Puddicombe employs the same principles and teachings that have made Headspace one of the most recognized and downloaded meditation apps in the world, with over 65 million users across 190 countries. Similar to the app, as the narrator of the series Puddicombe’s reliable, omniscient presence effectively guides the viewer through the process of meditation. The soothing yet engaging original animation—a mix of watercolor art, sketches, and stock photography—is central to the Headspace brand of storytelling.
Can You Meditate While Watching TV?
The meditations can be practiced with eyes open or closed; but the accompanying animations are worth watching for those who might benefit from having an element of focused attention, especially if they’re new to meditation. For example, allowing a soft gaze to follow an orange squiggly line across the screen as it loops over and over, eventually becoming a sphere, or watching an animated blue sky as billowy clouds drift by and imagining that the same effect is taking place inside the mind.
As a former Buddhist monk, Puddicombe studied meditation while living in a monastery in the Himalayas before starting Headspace in 2010. Each episode is rooted in one of the eight mindfulness teachings Puddicombe learned during his time at the monastery. “We talk about the way someone might feel and how meditation can help, then we incorporate a personal story from Andy’s past that makes it really relatable for people to understand, and then we parlay it back to the science and the research,” Selzer explained.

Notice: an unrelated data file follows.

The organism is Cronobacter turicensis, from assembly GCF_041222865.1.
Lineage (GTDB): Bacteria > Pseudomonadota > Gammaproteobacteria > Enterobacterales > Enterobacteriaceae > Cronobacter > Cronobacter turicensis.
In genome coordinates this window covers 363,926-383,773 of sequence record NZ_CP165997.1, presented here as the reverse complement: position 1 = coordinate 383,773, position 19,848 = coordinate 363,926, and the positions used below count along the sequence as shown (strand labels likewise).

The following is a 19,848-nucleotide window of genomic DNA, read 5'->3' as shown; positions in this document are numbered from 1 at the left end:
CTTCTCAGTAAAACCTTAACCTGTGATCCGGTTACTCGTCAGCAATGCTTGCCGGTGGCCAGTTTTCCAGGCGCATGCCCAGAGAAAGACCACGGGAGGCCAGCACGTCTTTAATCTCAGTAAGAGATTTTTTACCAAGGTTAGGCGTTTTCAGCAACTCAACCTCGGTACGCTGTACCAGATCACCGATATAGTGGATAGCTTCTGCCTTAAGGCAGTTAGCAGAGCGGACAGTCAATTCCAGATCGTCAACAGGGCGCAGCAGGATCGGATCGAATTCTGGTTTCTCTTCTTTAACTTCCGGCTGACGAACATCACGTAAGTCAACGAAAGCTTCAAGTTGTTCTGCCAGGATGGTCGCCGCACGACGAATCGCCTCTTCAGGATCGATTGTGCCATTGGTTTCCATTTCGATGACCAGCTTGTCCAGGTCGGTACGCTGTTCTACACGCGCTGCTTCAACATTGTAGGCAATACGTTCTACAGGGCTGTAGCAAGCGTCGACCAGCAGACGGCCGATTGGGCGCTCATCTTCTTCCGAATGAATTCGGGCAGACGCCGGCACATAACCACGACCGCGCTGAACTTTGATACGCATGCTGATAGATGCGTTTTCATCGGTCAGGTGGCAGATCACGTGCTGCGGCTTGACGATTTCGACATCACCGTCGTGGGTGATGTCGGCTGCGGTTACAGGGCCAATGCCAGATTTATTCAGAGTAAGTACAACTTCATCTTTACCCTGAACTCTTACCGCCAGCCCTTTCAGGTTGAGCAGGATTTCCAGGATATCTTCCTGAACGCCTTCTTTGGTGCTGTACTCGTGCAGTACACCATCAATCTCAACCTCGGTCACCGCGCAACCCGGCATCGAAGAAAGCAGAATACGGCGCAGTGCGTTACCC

The Connection between Mindfulness and Mental Health
The creators of the show also wanted to help soften the cultural stigma surrounding mental health by encouraging a conversation around it. Headspace is currently hard at work in clinical research settings to enhance the rigor of scientific studies. The company aims to hold the health- and brain-boosting benefits of mindfulness to the same standards as medical interventions. According to the company, Headspace conducted its first clinical study eight years ago and now has 25 peer reviewed, published studies under its belt with another 50 in the works. “They’re all with major universities including Harvard and Oxford and we’re really proud with not only the rigor of it, but also the results.” Puddicombe said. “We can speak with confidence about how Headspace specifically is helping to decrease stress or anxiety, or increase focus.”
Puddicombe added that a key driver of the series for both Netflix and Headspace is that meditation transcends geographical boundaries and language barriers to bring people together in connection and community.
“For me, it always comes back to it being timeless and universal. I’ve sat in rooms with people from all different countries, genders and ages. In the moment that they let go of thinking and instead focus on the breath, we’re all connected on a very basic human level and in that silence, we’re united in some ways,” he said. “It allows us to step out of our own thinking world for long enough so that we can move closer and better understand the worlds of other people.”
“Headspace Guide to Meditation” is available for streaming to Netflix members in 190 countries.